6 Comments

  1. I do agree with you it is much more than just sexism and that

    socialogy and psychology are bigger issues to the matter.Sexism

    definitely plays a backseat to those larger issues. I think that 42%

    is a bit of an inflated number. Either a badly chosen market segment

    for that study’s reference or it was chosen much more in a section

    (usually genre-specific) where it is far more female-inclined.

    As for which came first, this is a recent enough example that we do

    have a record about how it started. It began with Pong in bars, which

    were more male-inclined then than they are now. Gaming started off

    relatively gender-neutral (Pong was just 2 bars, Space Invaders had no

    identity, Asteroids had a rocket, etc.) compared to now (Pac-Man was

    the first big “hero” of gaming but if his name was something like

    “WabbaWabba” he could have easily remained gender neutral) but any

    marketing will tell you to advertise/design towards the majority of

    your market is the smart move, especially with a product’s infancy

    era, and so it continued that way. As for not being “as good”, that

    is a myth I would just laugh off as smack-talk. While there may be

    specific genres that are designed to appeal to the “better natural

    talents of the male brain” (reaction, quicker visual identification,

    quicker reflexes) the female brain does have an ace up the sleeve

    (better pattern development, thought processing, better planning,

    etc.). I’ll even easily admit that when I’m going against a female

    gamer in a serious tournament, they are, on average, more likely to be

    serious and “well-trained” (which may stem from either the “women are

    viewed as inferior so must prove oneself” or from “this woman is that

    passionate about this game that she has decided to come out and show

    her merits”).

    Nature vs Nurture is a good part of it. I would say our lives are 75%

    nurture and 25% nature. Most people use twins for this debate and I

    would say that falls short because even their DNA and brain activity

    are usually very similar which leads to too much being the same. My

    brother and I ended up very different even though we were raised the

    same and had the same schooling potential (both were in gifted classes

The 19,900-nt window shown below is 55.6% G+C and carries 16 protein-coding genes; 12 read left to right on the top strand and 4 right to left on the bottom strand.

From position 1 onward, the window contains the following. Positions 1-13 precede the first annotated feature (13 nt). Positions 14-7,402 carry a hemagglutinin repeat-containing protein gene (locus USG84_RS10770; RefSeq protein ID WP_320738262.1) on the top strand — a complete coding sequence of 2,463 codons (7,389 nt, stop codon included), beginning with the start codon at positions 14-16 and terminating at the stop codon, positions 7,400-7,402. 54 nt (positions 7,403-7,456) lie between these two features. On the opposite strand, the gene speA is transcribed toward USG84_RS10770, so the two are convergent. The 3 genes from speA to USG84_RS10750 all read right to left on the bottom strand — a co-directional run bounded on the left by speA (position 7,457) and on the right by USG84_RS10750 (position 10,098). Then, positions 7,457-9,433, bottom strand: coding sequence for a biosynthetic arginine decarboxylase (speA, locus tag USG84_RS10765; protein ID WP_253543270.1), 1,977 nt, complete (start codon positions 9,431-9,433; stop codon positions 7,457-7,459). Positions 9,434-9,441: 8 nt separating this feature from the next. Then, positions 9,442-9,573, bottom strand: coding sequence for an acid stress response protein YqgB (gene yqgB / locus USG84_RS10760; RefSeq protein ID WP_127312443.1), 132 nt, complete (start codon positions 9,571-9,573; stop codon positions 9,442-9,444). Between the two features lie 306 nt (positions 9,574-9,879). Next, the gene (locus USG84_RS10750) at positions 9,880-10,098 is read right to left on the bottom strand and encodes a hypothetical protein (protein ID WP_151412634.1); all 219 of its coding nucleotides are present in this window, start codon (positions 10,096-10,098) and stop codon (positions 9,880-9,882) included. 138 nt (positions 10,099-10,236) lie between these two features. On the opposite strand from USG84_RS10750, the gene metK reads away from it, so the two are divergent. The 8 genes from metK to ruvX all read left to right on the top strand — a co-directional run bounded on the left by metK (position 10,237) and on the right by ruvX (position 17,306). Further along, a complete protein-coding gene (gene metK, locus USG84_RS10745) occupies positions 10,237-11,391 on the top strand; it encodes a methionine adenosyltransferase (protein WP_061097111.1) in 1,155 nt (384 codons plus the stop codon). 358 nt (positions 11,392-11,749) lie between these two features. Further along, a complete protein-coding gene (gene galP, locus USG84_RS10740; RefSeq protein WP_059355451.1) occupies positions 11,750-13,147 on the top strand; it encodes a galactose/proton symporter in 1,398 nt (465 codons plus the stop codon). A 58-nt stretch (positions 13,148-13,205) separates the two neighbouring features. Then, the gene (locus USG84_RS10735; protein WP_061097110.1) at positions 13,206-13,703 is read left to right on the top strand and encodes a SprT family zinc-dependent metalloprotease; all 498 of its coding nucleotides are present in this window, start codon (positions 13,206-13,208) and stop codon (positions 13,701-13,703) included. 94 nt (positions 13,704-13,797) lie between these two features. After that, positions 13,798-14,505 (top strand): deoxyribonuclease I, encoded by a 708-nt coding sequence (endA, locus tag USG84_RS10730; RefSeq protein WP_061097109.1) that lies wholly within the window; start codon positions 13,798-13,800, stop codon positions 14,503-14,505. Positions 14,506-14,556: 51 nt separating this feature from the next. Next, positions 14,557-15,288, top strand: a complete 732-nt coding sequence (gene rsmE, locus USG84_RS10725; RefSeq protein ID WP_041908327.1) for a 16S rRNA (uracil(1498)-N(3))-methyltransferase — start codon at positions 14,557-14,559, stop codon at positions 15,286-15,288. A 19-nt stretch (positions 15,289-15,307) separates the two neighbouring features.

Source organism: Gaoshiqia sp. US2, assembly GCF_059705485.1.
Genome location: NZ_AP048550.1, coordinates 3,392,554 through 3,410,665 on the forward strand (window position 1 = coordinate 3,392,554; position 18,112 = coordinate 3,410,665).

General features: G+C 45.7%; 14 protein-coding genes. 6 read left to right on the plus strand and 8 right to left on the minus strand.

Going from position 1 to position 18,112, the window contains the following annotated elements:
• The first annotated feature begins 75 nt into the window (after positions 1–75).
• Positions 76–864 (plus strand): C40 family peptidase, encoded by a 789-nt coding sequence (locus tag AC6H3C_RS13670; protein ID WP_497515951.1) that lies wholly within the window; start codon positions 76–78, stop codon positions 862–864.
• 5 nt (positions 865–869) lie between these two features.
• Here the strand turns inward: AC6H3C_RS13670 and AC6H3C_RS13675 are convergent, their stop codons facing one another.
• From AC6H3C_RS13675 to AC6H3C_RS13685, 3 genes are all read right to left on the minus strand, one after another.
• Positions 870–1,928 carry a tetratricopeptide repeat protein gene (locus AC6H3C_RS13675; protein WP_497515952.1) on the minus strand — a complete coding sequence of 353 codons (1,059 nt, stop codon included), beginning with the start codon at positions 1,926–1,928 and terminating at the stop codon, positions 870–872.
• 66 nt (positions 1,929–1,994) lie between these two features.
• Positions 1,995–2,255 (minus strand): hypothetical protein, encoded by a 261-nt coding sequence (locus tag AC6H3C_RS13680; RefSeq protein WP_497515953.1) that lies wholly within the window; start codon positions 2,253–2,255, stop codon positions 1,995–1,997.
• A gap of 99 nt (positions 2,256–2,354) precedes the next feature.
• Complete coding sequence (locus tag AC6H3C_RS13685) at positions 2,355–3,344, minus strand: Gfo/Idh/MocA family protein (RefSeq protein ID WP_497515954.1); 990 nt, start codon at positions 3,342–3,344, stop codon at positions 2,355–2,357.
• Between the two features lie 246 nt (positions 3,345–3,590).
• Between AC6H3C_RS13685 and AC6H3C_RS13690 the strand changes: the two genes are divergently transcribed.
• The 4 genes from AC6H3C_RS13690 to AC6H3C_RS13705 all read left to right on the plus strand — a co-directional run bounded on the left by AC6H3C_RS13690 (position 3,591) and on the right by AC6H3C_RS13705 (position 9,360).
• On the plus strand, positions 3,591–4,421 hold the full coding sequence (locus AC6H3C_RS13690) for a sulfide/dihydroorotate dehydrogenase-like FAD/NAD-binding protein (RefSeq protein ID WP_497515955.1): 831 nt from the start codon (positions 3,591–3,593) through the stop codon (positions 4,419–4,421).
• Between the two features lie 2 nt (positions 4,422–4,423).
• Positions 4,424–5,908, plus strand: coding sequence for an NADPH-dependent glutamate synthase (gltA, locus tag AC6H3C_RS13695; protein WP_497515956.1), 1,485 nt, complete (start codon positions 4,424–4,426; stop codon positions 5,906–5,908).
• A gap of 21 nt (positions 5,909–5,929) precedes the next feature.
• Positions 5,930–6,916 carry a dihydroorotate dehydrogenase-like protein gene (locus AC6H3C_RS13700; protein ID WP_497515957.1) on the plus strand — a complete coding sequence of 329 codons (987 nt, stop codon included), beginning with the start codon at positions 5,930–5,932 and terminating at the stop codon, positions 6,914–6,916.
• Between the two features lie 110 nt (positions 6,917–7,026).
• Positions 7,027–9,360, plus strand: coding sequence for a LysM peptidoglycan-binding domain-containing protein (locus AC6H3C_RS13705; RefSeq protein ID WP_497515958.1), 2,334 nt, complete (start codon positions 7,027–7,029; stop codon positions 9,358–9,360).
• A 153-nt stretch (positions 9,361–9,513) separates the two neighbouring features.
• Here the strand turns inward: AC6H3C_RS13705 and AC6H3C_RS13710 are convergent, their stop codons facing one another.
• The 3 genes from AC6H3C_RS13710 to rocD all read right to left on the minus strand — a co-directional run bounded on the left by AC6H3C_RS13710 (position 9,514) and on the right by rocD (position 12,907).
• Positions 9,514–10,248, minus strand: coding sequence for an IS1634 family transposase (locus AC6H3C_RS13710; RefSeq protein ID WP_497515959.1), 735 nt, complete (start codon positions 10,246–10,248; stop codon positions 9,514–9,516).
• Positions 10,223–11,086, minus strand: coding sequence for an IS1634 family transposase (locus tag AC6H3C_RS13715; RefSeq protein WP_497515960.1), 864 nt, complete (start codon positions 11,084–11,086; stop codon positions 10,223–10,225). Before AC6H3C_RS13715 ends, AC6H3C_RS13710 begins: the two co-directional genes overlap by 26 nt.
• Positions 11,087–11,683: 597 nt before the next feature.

in Elementary school). I ended up as the honor-roll every year and a

    hard worker always networking and trying to lead my company to

    success. My brother barely graduated high school from lack of effort

    and still shows very anti-social and lazy behaviors (and spends most

    of his time locked up in his bedroom in my parents’ house). I

    wouldn’t say we are completely blank slates but we are much more

    capable of being molded during our youth than as we grow up and try to

    change what has become a part of who we are.

    I do agree that gender-socialization and access play a huge part in it

    as well. I remember your story of your first taste of gaming and how

    you fell in love. Guys also, relatively speaking, get the “better

    games” (not being sexist but the games “made for guys” vs the games

    “made for girls” is a well known comparison). I’m sure if my only

    experience with gaming was a meak Nintendogs and Barbie game then I

    wouldn’t be interested in gaming either. The socialization is an

    aspect that we are in the dawning of a new era for so I think we’re at

    a point where things will change for women that are craving the social

    interaction (just look at the gender ratios for the MMORPGs and how

    they led the trail for such a high female adoption rate). Ultima

    Online was ground breaking at it’s time for all that it accomplished

    (and female adoption rate just boggled the minds of the publishers on

    how to market the game because they were not expecting such high

    female player numbers).

    The Bayonetta is a good example. It is also an example of, if they

    can get through staring at her near-nakedness all the time, they are

    in for quite an enjoyable game and my close friend Cidsa (and long

    time gamer girl that dates back to the NES era like myself) is

    actually the one who got me to finally play Bayonetta. However, your

    point is more important of women aren’t going to want to see that just

    as much as guys aren’t going to want to see a near naked guy for the

    same amount of time. This also goes back to a previous article you

    wrote of “if you dress characters a certain way, there will be a

    reaction to it” (too much or too little). I can only hope for the day

    where women are just as comfortable as guys are sitting home playng

    video games together ~_^ I’m sure I’m not the only guy who would

    enjoy the idea (and I’m sure other gamer women like yourself would

    enjoy the concept too).

    As for your personal “why?” I cannot provide an answer, but I think you’ve learned by now that I am in agreement with you on “why are there are not more like you?” On the bright side, it does help keep you unique and different in a way that many gamer guys will appreciate.